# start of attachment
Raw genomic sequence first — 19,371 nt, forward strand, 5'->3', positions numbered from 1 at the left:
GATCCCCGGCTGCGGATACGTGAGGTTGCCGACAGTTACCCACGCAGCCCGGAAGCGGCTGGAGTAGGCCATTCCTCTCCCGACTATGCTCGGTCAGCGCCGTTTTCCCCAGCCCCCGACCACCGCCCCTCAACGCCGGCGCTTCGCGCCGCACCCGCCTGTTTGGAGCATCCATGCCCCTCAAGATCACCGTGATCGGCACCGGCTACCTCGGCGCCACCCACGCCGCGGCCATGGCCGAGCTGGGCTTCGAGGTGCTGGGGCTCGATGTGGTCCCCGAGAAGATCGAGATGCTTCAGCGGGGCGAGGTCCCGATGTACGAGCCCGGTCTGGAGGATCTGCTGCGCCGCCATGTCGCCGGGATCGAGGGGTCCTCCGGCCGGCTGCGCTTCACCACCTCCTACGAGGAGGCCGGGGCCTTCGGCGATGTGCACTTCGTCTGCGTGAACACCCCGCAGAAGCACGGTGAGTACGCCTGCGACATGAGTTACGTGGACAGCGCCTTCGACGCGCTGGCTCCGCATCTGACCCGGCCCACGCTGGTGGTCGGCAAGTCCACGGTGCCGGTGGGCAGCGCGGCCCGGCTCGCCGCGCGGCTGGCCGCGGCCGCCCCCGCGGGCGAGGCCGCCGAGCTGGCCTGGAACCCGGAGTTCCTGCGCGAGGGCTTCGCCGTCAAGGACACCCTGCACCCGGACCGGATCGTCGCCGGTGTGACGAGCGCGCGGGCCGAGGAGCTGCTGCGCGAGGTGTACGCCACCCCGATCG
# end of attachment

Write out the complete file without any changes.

Raw genomic sequence first — 19,371 nt, forward strand, 5'->3', positions numbered from 1 at the left:
GATCCCCGGCTGCGGATACGTGAGGTTGCCGACAGTTACCCACGCAGCCCGGAAGCGGCTGGAGTAGGCCATTCCTCTCCCGACTATGCTCGGTCAGCGCCGTTTTCCCCAGCCCCCGACCACCGCCCCTCAACGCCGGCGCTTCGCGCCGCACCCGCCTGTTTGGAGCATCCATGCCCCTCAAGATCACCGTGATCGGCACCGGCTACCTCGGCGCCACCCACGCCGCGGCCATGGCCGAGCTGGGCTTCGAGGTGCTGGGGCTCGATGTGGTCCCCGAGAAGATCGAGATGCTTCAGCGGGGCGAGGTCCCGATGTACGAGCCCGGTCTGGAGGATCTGCTGCGCCGCCATGTCGCCGGGATCGAGGGGTCCTCCGGCCGGCTGCGCTTCACCACCTCCTACGAGGAGGCCGGGGCCTTCGGCGATGTGCACTTCGTCTGCGTGAACACCCCGCAGAAGCACGGTGAGTACGCCTGCGACATGAGTTACGTGGACAGCGCCTTCGACGCGCTGGCTCCGCATCTGACCCGGCCCACGCTGGTGGTCGGCAAGTCCACGGTGCCGGTGGGCAGCGCGGCCCGGCTCGCCGCGCGGCTGGCCGCGGCCGCCCCCGCGGGCGAGGCCGCCGAGCTGGCCTGGAACCCGGAGTTCCTGCGCGAGGGCTTCGCCGTCAAGGACACCCTGCACCCGGACCGGATCGTCGCCGGTGTGACGAGCGCGCGGGCCGAGGAGCTGCTGCGCGAGGTGTACGCCACCCCGATCG